Nguyen Xuan Nghia (Vietnam), 58, journalist, also writes novels, short stories, poems and essays, comes from a family with strong revolutionary credentials; his father joined the Vietnamese Communist Party (VCP) in 1936 and his oldest brother was killed in the first Indochina war. Nguan Xuan Nghia continues to be a member of the Association of Vietnamese Writers despite his outspoken position against the VCP. As a journalist he wrote for all the main government papers until 2003 when the government banned him because of his pro-democracy activities. Since then, he has been arrested, detained and interrogated multiple times; his house has been searched twice; he has been denounced at public meetings and socially isolated. On November 27, 2007, he was badly beaten by policemen at the Hanoi court house when he showed up to demonstrate in support of two fellow dissidents who were on trial.
Nguyen Xuan Tu (Vietnam), 68, researcher in biology, is one of Vietnam’s most respected dissident writers. Writing under his pen name of Ha Sy Phu, he first became known in 1987 for his essay Let’s go forward hand in hand under the guide of Reason. He continued writing philosophical essays, satirical pieces and poetry that are published abroad and clandestinely in Vietnam. Over the past 20 years, he has suffered repression, social isolation, police interrogation, detention, imprisonment and house arrest. Because of his widespread influence on other dissident writers and the democracy movement, for the past 11 years he has been prohibited from owning a telephone or using the internet. Despite bad health, he continues to write and participate in the debate about democracy.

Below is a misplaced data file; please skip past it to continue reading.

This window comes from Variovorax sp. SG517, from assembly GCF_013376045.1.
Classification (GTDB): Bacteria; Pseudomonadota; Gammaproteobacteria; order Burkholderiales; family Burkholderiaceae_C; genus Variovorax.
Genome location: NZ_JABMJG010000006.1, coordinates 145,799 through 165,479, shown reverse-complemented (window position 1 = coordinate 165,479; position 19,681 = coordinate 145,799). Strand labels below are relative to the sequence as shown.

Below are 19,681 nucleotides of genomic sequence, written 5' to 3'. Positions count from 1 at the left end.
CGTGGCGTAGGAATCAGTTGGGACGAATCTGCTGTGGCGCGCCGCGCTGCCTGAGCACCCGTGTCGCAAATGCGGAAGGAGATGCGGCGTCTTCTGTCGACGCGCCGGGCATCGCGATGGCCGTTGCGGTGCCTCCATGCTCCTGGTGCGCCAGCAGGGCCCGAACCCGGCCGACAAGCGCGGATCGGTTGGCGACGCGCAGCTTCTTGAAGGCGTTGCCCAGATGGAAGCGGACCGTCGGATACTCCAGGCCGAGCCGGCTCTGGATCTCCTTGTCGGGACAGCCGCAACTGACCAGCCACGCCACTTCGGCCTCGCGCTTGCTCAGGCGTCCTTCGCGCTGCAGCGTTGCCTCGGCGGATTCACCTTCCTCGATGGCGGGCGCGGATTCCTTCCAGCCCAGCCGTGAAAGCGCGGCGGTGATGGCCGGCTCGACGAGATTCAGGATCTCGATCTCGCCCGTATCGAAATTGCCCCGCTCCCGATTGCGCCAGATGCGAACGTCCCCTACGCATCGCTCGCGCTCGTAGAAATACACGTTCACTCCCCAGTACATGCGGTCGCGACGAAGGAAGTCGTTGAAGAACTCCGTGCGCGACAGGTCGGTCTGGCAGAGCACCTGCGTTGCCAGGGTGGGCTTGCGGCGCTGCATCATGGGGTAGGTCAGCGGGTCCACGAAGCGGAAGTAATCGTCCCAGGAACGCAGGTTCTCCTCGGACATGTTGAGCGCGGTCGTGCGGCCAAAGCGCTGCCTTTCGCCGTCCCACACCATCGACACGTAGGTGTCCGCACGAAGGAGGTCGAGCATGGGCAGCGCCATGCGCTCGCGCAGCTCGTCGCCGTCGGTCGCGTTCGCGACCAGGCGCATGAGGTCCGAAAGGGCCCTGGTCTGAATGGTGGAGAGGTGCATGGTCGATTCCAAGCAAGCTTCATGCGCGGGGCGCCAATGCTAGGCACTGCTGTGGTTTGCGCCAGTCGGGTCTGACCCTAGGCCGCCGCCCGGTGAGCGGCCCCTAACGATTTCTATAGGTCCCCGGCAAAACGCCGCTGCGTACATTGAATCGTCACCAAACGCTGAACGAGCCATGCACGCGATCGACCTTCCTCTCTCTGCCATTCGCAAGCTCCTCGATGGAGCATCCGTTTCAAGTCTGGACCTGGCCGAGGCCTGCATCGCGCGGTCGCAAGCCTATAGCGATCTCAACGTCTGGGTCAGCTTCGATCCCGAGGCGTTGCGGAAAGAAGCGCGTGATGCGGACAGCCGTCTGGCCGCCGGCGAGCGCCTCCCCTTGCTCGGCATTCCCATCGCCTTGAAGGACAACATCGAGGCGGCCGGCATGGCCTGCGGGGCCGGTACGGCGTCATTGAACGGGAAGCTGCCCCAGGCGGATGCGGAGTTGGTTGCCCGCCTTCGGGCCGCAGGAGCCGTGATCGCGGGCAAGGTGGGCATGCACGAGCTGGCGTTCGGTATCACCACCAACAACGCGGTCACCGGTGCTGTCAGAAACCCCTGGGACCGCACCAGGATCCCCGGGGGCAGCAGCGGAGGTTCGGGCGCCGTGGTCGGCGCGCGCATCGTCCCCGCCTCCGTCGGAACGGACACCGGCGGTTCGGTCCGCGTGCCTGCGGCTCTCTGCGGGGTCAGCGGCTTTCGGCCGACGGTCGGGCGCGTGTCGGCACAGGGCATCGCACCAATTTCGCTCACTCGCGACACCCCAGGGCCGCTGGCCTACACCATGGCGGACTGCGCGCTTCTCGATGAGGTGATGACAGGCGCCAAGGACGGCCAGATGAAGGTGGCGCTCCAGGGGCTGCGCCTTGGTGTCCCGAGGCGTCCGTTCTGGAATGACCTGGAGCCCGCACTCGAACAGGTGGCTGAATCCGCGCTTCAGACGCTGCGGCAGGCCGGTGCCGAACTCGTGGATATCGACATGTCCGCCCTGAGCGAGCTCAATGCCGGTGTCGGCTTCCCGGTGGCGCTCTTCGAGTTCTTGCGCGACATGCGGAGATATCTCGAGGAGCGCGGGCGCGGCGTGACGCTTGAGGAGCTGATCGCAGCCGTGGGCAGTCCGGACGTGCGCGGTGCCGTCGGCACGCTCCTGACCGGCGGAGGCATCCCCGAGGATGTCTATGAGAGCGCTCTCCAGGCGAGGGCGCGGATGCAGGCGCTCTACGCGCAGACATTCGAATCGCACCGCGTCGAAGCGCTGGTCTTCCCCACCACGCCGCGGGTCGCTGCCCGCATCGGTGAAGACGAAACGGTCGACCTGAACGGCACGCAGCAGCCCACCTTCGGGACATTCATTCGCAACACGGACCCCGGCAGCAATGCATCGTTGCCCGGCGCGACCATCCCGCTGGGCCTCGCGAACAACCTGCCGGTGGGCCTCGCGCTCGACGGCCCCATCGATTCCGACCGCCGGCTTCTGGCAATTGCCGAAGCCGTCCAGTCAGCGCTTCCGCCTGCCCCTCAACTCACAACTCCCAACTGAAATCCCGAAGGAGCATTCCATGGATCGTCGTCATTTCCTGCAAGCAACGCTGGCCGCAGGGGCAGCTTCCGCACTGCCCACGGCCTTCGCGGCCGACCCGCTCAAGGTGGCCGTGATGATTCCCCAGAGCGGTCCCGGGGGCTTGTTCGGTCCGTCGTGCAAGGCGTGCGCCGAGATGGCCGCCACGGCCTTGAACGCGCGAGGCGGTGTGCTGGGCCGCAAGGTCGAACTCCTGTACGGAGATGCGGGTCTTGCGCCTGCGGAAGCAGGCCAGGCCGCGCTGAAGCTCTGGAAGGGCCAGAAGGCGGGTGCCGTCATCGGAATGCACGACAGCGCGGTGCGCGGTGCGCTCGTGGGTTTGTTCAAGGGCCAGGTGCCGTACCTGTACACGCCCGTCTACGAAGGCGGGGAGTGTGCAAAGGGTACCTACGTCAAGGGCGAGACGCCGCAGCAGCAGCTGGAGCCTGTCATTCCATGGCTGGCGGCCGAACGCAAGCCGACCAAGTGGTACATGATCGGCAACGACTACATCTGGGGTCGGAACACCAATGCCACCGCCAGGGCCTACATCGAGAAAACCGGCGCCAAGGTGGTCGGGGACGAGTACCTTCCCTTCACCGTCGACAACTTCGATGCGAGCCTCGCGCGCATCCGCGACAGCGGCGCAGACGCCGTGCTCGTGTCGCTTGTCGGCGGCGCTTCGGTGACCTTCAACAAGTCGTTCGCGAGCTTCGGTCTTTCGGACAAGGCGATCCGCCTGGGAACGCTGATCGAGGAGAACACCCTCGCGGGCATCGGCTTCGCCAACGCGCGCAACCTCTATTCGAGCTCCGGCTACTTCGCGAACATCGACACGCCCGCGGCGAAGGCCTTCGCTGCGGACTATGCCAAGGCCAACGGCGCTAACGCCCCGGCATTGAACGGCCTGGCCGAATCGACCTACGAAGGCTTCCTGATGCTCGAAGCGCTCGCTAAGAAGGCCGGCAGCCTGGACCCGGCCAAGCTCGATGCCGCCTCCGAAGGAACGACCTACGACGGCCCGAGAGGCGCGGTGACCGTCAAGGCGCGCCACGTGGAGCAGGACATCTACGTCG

Pham Hong Son (Vietnam), 40, physician, writes articles and open letters that are circulated by hand in Vietnam and posted on websites of the Vietnamese diaspora. He was arrested and imprisoned in March 2002 on charges of espionage under article 80 of the criminal code for writing about human rights and democracy. Released in August 2006 he immediately resumed writing even though he is under administrative probation, a form of house arrest. He has been unable to find a job despite his training as a medical doctor and in business administration.